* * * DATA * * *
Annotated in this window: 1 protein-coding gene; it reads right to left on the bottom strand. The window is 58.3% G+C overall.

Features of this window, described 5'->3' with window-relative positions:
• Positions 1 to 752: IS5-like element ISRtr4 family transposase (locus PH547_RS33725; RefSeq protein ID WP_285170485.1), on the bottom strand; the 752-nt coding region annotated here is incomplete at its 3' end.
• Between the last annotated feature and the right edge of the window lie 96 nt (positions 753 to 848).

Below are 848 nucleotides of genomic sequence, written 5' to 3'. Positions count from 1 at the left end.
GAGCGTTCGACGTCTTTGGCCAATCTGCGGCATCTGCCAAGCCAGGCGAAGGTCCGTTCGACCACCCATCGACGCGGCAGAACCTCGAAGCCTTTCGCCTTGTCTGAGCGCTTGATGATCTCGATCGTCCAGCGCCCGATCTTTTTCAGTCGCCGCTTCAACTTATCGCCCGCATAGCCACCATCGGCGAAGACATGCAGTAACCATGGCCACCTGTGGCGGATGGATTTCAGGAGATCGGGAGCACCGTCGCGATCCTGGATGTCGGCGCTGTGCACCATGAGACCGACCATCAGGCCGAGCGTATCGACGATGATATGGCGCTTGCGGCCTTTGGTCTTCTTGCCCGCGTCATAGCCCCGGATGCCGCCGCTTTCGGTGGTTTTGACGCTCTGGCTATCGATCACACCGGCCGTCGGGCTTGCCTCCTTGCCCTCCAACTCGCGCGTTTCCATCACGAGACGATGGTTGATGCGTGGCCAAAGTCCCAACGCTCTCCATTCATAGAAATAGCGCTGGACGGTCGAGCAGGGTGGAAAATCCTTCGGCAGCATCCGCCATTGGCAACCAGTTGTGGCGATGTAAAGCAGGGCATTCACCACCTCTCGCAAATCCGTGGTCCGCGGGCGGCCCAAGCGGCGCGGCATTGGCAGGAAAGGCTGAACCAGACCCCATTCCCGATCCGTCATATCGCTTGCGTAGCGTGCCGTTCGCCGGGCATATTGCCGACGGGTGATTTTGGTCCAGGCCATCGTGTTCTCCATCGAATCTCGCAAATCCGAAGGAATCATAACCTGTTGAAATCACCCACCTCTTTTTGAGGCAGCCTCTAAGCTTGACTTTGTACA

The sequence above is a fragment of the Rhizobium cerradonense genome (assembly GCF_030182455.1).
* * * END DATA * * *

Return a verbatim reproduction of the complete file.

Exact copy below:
Annotated in this window: 1 protein-coding gene; it reads right to left on the bottom strand. The window is 58.3% G+C overall.

Features of this window, described 5'->3' with window-relative positions:
• Positions 1 to 752: IS5-like element ISRtr4 family transposase (locus PH547_RS33725; RefSeq protein ID WP_285170485.1), on the bottom strand; the 752-nt coding region annotated here is incomplete at its 3' end.
• Between the last annotated feature and the right edge of the window lie 96 nt (positions 753 to 848).

Below are 848 nucleotides of genomic sequence, written 5' to 3'. Positions count from 1 at the left end.
GAGCGTTCGACGTCTTTGGCCAATCTGCGGCATCTGCCAAGCCAGGCGAAGGTCCGTTCGACCACCCATCGACGCGGCAGAACCTCGAAGCCTTTCGCCTTGTCTGAGCGCTTGATGATCTCGATCGTCCAGCGCCCGATCTTTTTCAGTCGCCGCTTCAACTTATCGCCCGCATAGCCACCATCGGCGAAGACATGCAGTAACCATGGCCACCTGTGGCGGATGGATTTCAGGAGATCGGGAGCACCGTCGCGATCCTGGATGTCGGCGCTGTGCACCATGAGACCGACCATCAGGCCGAGCGTATCGACGATGATATGGCGCTTGCGGCCTTTGGTCTTCTTGCCCGCGTCATAGCCCCGGATGCCGCCGCTTTCGGTGGTTTTGACGCTCTGGCTATCGATCACACCGGCCGTCGGGCTTGCCTCCTTGCCCTCCAACTCGCGCGTTTCCATCACGAGACGATGGTTGATGCGTGGCCAAAGTCCCAACGCTCTCCATTCATAGAAATAGCGCTGGACGGTCGAGCAGGGTGGAAAATCCTTCGGCAGCATCCGCCATTGGCAACCAGTTGTGGCGATGTAAAGCAGGGCATTCACCACCTCTCGCAAATCCGTGGTCCGCGGGCGGCCCAAGCGGCGCGGCATTGGCAGGAAAGGCTGAACCAGACCCCATTCCCGATCCGTCATATCGCTTGCGTAGCGTGCCGTTCGCCGGGCATATTGCCGACGGGTGATTTTGGTCCAGGCCATCGTGTTCTCCATCGAATCTCGCAAATCCGAAGGAATCATAACCTGTTGAAATCACCCACCTCTTTTTGAGGCAGCCTCTAAGCTTGACTTTGTACA

The sequence above is a fragment of the Rhizobium cerradonense genome (assembly GCF_030182455.1).